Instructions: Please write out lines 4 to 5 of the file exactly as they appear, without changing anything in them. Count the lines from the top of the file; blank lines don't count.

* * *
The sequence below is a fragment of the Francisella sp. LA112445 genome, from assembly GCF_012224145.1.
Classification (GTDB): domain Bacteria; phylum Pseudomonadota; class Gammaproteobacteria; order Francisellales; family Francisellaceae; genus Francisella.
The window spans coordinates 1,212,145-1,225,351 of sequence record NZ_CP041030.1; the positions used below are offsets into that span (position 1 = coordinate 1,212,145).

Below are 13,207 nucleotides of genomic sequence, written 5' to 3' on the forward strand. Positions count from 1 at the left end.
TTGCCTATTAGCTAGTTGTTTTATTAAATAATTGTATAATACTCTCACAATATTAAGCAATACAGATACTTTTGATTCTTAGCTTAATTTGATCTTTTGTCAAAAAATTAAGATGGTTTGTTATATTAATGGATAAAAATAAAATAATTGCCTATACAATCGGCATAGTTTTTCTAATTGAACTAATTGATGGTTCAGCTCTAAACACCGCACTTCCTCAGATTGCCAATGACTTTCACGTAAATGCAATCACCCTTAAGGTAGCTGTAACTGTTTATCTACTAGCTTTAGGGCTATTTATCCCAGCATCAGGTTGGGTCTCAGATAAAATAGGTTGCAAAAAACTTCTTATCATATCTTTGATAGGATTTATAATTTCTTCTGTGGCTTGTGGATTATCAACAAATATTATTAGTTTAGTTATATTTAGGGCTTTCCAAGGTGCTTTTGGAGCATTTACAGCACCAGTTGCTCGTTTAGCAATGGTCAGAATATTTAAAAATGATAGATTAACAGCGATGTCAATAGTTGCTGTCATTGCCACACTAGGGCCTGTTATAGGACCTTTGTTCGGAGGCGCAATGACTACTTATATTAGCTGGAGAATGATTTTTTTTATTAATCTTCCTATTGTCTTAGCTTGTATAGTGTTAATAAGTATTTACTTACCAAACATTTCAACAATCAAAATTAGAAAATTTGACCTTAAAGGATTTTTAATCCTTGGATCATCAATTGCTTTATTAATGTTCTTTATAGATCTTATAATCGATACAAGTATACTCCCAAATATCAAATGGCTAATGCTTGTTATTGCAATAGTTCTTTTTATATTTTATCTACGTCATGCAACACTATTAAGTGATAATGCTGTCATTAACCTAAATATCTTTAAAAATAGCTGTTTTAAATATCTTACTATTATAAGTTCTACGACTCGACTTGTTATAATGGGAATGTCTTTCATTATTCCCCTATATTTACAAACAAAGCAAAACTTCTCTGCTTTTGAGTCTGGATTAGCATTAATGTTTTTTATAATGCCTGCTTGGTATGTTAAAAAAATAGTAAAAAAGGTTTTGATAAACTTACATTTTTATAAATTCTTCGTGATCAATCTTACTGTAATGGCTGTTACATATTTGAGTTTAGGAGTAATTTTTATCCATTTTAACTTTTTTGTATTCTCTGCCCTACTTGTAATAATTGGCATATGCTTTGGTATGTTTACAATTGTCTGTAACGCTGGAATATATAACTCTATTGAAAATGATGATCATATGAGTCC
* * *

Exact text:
Below are 13,207 nucleotides of genomic sequence, written 5' to 3' on the forward strand. Positions count from 1 at the left end.
TTGCCTATTAGCTAGTTGTTTTATTAAATAATTGTATAATACTCTCACAATATTAAGCAATACAGATACTTTTGATTCTTAGCTTAATTTGATCTTTTGTCAAAAAATTAAGATGGTTTGTTATATTAATGGATAAAAATAAAATAATTGCCTATACAATCGGCATAGTTTTTCTAATTGAACTAATTGATGGTTCAGCTCTAAACACCGCACTTCCTCAGATTGCCAATGACTTTCACGTAAATGCAATCACCCTTAAGGTAGCTGTAACTGTTTATCTACTAGCTTTAGGGCTATTTATCCCAGCATCAGGTTGGGTCTCAGATAAAATAGGTTGCAAAAAACTTCTTATCATATCTTTGATAGGATTTATAATTTCTTCTGTGGCTTGTGGATTATCAACAAATATTATTAGTTTAGTTATATTTAGGGCTTTCCAAGGTGCTTTTGGAGCATTTACAGCACCAGTTGCTCGTTTAGCAATGGTCAGAATATTTAAAAATGATAGATTAACAGCGATGTCAATAGTTGCTGTCATTGCCACACTAGGGCCTGTTATAGGACCTTTGTTCGGAGGCGCAATGACTACTTATATTAGCTGGAGAATGATTTTTTTTATTAATCTTCCTATTGTCTTAGCTTGTATAGTGTTAATAAGTATTTACTTACCAAACATTTCAACAATCAAAATTAGAAAATTTGACCTTAAAGGATTTTTAATCCTTGGATCATCAATTGCTTTATTAATGTTCTTTATAGATCTTATAATCGATACAAGTATACTCCCAAATATCAAATGGCTAATGCTTGTTATTGCAATAGTTCTTTTTATATTTTATCTACGTCATGCAACACTATTAAGTGATAATGCTGTCATTAACCTAAATATCTTTAAAAATAGCTGTTTTAAATATCTTACTATTATAAGTTCTACGACTCGACTTGTTATAATGGGAATGTCTTTCATTATTCCCCTATATTTACAAACAAAGCAAAACTTCTCTGCTTTTGAGTCTGGATTAGCATTAATGTTTTTTATAATGCCTGCTTGGTATGTTAAAAAAATAGTAAAAAAGGTTTTGATAAACTTACATTTTTATAAATTCTTCGTGATCAATCTTACTGTAATGGCTGTTACATATTTGAGTTTAGGAGTAATTTTTATCCATTTTAACTTTTTTGTATTCTCTGCCCTACTTGTAATAATTGGCATATGCTTTGGTATGTTTACAATTGTCTGTAACGCTGGAATATATAACTCTATTGAAAATGATGATCATATGAGTCC